Copyright, performing rights or know-how are not eligible for registration; they come into being automatically when a work is created and the legal requirements are met (attention: according to § 10 of the Copyright Act the copyright notice is not ineffective, but contains a shift in the burden of proof).

Who is the proprietor of intellectual property rights?

IP rights usually belong to the inventor or the author. However, there are exceptions. Under the Act on the Right in Employee Inventions and the Copyright Act, an employer can own the exploitation right.

Are there limits regarding territory and time?

IP rights mostly provide for the so-called principle of territoriality. This means that IP rights (arising from registration) are valid only in the country in which they were registered. Thus, a trademark registered in Germany is valid only in Germany. This is complemented by the principles of exhaustion - when a trademark is introduced into the market with the consent of its owner, trademark rights are exhausted (§ 24 of the Trademark Act). As far as the remaining protective rights (especially copyright) are concerned, there are special regulations regarding territorial extension.

The duration of protection is regulated diversely. A patent enjoys a maximum protection of 20 years, owners of patents in respect of pharmaceuticals can obtain further five years of protection by means of a supplementary protection certificate. Contrary to this, trademark protection can be extended every 10 years, which means that unlimited protection is possible.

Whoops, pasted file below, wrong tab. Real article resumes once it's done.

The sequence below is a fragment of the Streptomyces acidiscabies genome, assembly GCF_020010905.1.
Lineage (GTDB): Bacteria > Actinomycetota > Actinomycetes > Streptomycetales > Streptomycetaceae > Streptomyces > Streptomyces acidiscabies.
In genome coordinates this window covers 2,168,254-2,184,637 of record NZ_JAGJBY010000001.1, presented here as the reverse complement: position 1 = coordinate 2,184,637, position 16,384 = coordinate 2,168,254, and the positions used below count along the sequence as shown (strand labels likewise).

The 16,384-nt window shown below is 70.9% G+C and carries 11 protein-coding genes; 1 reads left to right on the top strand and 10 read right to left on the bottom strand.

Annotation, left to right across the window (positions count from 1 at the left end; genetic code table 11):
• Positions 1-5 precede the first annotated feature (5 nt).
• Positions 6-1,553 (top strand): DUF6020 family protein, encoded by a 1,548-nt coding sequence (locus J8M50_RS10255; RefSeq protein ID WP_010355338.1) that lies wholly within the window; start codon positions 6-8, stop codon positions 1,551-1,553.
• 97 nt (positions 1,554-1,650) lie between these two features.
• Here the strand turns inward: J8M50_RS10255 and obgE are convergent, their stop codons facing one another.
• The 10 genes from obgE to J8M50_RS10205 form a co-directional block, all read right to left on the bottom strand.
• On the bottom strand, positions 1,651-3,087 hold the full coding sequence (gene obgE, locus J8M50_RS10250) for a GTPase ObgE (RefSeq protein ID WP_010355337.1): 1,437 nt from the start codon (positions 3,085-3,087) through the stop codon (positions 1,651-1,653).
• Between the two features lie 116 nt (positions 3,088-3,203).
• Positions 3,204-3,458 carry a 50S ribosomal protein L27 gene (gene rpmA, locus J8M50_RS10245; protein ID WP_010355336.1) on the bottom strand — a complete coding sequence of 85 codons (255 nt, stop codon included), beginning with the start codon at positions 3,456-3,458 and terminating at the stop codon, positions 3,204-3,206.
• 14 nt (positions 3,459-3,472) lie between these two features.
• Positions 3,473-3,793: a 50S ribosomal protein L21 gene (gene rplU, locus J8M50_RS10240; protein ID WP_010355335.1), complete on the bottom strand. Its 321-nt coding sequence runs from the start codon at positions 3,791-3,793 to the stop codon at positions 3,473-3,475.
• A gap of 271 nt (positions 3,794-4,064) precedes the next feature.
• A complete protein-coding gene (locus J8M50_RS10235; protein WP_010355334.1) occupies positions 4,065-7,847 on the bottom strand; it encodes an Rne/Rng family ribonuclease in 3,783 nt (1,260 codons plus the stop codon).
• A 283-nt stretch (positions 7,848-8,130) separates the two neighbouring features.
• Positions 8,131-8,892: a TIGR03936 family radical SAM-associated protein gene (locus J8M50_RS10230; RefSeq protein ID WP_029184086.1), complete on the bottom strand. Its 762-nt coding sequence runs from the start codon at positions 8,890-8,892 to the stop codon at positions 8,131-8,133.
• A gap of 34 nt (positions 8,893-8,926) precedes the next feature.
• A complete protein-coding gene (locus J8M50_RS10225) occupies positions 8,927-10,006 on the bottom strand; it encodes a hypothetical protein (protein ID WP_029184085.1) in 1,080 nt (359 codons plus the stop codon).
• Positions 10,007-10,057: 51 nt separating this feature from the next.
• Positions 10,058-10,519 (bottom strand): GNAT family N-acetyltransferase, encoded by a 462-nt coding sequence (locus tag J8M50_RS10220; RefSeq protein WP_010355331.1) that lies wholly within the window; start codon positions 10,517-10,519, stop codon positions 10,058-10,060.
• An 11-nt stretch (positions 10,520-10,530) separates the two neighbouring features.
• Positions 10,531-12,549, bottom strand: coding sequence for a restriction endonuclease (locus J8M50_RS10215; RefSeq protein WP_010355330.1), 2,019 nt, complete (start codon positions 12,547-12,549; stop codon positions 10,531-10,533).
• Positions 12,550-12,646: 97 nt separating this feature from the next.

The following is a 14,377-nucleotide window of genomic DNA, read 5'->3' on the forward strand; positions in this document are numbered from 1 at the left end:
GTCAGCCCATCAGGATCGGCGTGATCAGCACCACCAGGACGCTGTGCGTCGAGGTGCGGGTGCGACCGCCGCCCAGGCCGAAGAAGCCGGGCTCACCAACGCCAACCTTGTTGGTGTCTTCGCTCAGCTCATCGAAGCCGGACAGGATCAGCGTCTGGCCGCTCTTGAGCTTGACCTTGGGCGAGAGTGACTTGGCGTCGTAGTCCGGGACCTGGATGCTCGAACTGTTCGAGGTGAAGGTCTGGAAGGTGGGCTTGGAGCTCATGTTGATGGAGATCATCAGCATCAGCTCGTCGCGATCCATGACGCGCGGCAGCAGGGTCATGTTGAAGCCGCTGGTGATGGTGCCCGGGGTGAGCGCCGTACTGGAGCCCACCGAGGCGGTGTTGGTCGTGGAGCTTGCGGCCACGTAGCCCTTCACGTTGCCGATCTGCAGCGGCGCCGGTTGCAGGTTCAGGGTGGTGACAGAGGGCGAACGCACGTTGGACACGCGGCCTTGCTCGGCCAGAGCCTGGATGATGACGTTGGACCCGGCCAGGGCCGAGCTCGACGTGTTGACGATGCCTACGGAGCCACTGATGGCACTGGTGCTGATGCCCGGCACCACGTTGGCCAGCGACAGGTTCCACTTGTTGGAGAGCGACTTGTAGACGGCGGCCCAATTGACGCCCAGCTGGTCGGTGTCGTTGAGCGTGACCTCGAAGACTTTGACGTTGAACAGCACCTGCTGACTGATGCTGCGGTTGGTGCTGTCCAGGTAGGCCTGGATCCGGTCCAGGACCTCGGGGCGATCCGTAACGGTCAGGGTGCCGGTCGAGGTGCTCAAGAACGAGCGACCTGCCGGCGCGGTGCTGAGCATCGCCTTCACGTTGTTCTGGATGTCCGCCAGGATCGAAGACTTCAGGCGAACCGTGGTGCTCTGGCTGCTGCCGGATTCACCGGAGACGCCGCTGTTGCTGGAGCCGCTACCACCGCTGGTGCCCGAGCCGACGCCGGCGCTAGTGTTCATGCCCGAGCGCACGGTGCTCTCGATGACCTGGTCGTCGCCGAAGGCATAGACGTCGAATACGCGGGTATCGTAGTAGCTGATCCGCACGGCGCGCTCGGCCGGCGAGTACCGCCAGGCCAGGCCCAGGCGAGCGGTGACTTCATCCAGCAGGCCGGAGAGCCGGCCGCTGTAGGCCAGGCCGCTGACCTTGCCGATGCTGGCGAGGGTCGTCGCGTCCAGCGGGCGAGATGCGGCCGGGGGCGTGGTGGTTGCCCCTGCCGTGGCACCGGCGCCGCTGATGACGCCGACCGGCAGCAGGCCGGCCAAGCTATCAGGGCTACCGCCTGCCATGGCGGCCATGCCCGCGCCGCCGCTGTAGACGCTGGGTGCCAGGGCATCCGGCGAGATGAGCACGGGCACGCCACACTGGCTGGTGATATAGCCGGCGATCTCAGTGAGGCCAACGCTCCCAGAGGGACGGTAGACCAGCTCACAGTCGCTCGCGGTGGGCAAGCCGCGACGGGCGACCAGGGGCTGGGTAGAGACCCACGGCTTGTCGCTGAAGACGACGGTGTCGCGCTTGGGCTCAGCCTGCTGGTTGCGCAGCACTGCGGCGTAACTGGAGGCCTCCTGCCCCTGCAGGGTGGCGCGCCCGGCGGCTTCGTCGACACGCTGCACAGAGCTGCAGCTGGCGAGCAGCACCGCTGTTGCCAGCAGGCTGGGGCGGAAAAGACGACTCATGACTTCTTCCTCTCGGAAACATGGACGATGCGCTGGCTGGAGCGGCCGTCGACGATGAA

What effect and what consequences do intellectual property rights have?

Each IP right gives its owner exclusive possession, ownership, utilization and exploitation rights. IP rights are monopolist rights and serve the purpose of protecting the product.

In case of infringement of IP rights, the owner usually has the forbearance right, the right to be informed and he is entitled to a compensation for damages. The holder of the right can learn about infringements by means of monitoring measures. The holder of the right is practically forced by law to sue persons who infringe his rights, since the existing claims can otherwise be forfeited. For example, if somebody does not take action against trademark infringement within a period of five years, he loses the right to take prohibitory action against the infringer, if the latter points out expiry of this right.

Transfer of IP rights?

IP rights can be licensed to third parties generally or exclusively, but in principle they are also suitable for a transfer of rights (sale and assignment). As “rights”, the IP rights provide the possibility of licensing: The owner entitles a third party to use or exploit the right without ceding ownership. Licensing can be exclusive or non-exclusive. An exclusive license entitles only the licensee to exploit the IP right, usually within a certain territory (e.g. a state). Non-exclusive, so-called “general” licensing enables various licensees to use an IP right both in the same territory and at the same time. The ownership of the protective rights is not transferred to the licensee, but will remain with the original owner.

IP rights can not only be licensed to others but can also be completely transferred to others. In this case the original owner loses almost all rights, except for personality rights in certain cases. In contrast to licensing, in this case it is the party buying the right that is responsible for maintaining and keeping up the right, etc.